PURPOSE: PRV1 (geneID 020406, NB1, CD177) is a gene known to be over-expressed in patients with polycythemia vera. Some evidence suggests an association with sepsis as well. The systemic inflammatory response (SIRS) has many etiologies including, but not limited to sepsis. We conducted this study to evaluate gene expression differences between SIRS patients who develop sepsis compared to uninfected SIRS patients. Patients with evolving sepsis should manifest changes in gene expression, including PRV1, prior to clinical diagnosis as compared to patients with uninfected SIRS.
METHODS: Critically ill, uninfected SIRS patients were prospectively evaluated for development of sepsis. Patients admitted to an intensive care unit were prospectively divided into two groups: 1)Pre-septic SIRS(n=45): SIRS patients who developed clinical sepsis, and 2) Uninfected SIRS(n=45): SIRS patients remaining uninfected. Uninfected SIRS patients were time-matched to pre-septic SIRS patients. Isolated whole blood RNA from 1 day, 2 days, and 3 days (T-12, 36, and 60 hours) prior to clinical sepsis, and day of study entry was analyzed with Affymetrix Hg_U133 2.0 Plus microarrays. Significance criteria required >1.2 fold change in expression between groups and p<0.05 on univariate analysis controlled for multiple comparisons. RT-PCR was then used as confirmatory testing.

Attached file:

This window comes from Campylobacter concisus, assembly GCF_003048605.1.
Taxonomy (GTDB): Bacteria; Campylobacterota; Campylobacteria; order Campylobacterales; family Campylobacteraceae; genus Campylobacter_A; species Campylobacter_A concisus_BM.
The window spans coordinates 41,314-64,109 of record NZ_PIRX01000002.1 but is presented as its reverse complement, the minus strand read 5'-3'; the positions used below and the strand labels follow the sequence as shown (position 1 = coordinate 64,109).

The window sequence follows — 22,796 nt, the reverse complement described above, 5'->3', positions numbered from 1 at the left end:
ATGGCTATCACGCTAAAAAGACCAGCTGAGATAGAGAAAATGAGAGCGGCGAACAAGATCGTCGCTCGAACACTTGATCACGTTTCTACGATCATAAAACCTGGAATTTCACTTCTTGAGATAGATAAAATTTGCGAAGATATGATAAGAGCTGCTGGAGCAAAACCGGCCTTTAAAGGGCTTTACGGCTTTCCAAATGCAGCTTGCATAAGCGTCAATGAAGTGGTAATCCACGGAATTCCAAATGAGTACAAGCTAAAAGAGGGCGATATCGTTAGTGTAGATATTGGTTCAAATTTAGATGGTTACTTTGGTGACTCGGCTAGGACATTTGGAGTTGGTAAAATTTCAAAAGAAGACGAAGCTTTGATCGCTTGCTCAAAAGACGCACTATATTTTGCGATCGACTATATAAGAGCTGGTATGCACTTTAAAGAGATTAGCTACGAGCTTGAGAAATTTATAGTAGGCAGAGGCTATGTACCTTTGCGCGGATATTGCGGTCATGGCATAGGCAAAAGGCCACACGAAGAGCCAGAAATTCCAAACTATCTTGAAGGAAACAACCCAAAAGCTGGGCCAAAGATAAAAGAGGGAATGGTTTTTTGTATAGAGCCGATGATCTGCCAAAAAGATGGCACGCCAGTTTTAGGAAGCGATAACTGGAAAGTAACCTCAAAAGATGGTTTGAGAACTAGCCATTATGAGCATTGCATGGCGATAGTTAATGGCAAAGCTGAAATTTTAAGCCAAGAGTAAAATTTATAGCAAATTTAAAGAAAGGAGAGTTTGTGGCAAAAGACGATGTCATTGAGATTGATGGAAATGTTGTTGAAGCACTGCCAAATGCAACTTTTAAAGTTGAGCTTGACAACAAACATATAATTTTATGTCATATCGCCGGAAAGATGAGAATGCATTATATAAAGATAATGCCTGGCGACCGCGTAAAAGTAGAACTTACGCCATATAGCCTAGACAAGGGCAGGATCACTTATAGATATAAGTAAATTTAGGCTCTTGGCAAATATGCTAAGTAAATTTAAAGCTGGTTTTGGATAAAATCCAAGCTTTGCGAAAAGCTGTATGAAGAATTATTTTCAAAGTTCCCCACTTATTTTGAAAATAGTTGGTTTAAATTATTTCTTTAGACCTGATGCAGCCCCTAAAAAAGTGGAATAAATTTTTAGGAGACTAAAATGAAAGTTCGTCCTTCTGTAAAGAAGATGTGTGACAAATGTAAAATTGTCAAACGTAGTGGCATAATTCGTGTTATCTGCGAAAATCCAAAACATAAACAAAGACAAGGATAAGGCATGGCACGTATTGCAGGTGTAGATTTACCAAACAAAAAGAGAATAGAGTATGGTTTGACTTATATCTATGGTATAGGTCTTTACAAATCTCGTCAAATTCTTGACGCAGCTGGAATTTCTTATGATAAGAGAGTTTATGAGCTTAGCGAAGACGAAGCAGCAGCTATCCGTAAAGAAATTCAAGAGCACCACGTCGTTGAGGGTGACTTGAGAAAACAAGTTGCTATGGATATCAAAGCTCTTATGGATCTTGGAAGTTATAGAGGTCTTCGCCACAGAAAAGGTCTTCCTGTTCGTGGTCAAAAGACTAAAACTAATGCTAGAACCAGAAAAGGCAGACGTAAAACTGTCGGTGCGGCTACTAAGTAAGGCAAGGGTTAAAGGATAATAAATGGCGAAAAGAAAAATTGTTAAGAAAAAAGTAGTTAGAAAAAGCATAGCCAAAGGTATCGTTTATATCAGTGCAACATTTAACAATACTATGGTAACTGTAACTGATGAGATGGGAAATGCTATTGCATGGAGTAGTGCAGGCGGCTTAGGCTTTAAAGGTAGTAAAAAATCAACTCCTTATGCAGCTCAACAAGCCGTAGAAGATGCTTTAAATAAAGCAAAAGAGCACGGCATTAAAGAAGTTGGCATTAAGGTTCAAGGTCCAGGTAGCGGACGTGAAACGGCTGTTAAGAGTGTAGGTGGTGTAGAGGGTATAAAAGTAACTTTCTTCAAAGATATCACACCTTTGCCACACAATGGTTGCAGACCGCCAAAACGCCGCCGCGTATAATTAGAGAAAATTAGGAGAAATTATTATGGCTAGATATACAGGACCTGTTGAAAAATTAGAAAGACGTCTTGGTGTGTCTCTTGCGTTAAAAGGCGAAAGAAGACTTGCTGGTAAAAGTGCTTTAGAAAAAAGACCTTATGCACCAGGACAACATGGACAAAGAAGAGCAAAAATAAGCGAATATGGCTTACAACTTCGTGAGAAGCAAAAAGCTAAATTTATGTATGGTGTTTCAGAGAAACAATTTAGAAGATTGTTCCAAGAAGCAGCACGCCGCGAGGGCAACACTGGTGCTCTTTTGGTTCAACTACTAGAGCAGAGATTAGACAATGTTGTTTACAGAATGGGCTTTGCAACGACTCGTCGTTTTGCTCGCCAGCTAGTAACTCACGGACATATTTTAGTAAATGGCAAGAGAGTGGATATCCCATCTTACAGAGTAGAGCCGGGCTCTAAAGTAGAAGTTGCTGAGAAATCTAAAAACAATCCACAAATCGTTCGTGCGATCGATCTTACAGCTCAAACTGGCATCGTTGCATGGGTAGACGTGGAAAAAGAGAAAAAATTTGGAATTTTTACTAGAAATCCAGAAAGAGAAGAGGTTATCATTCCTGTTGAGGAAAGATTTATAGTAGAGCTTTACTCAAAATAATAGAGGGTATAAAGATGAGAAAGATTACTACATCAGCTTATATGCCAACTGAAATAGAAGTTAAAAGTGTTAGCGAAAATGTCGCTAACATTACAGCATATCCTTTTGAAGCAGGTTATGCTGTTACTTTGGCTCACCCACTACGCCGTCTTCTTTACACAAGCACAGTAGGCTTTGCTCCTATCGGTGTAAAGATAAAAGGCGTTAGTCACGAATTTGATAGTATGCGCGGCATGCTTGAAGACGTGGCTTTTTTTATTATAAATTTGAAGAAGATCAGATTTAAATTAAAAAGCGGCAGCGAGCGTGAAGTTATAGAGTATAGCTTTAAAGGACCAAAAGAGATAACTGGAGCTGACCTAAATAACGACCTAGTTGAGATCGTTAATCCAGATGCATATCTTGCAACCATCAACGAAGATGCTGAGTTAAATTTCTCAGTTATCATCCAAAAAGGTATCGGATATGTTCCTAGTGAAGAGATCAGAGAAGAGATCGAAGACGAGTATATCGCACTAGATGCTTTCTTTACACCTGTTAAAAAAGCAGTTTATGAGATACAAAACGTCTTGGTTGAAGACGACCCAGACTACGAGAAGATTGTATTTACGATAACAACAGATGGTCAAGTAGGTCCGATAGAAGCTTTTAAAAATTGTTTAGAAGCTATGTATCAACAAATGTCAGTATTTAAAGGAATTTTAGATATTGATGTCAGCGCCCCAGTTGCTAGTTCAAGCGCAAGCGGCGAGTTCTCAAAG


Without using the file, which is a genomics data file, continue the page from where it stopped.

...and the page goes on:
RESULTS: Patients were well matched for APACHE II, age, and gender. 12,782 of 54,613(23.4%) probes were differentially expressed between groups at T-36 and T-12. Of these, 3665 (14.9%) probes corresponding to 1735 unique gene ID's demonstrated >1.2 fold change and 76 probes corresponding to 58 unique gene ID's demonstrated greater than 2 fold change. PRV1 (probe 219669_at) demonstrated a 4.72 fold median increased expression at T-36 and a 7.07 fold median increase in expression at T-12 compared to uninfected SIRS. Confirmatory RT-PCR demonstrated a 12.5 fold increase in expression of PRV1 at T-12.
CONCLUSION: PRV1 is significantly differentially expressed up to 2 days prior to the onset of clinical sepsis as compared to uninfected SIRS patients.
CLINICAL IMPLICATIONS: Identifying differential markers between uninfected and septic SIRS patients may allow earlier diagnosis in the intensive care unit.
DISCLOSURE: Matthew Lissauer, Grant monies (from industry related sources) This research was sponsored by an ongoing educational grant from BD diagnostic systems, Sparks, Maryland of which Craig Whitemore, James Garrett, and Richard Moore are full-time employees.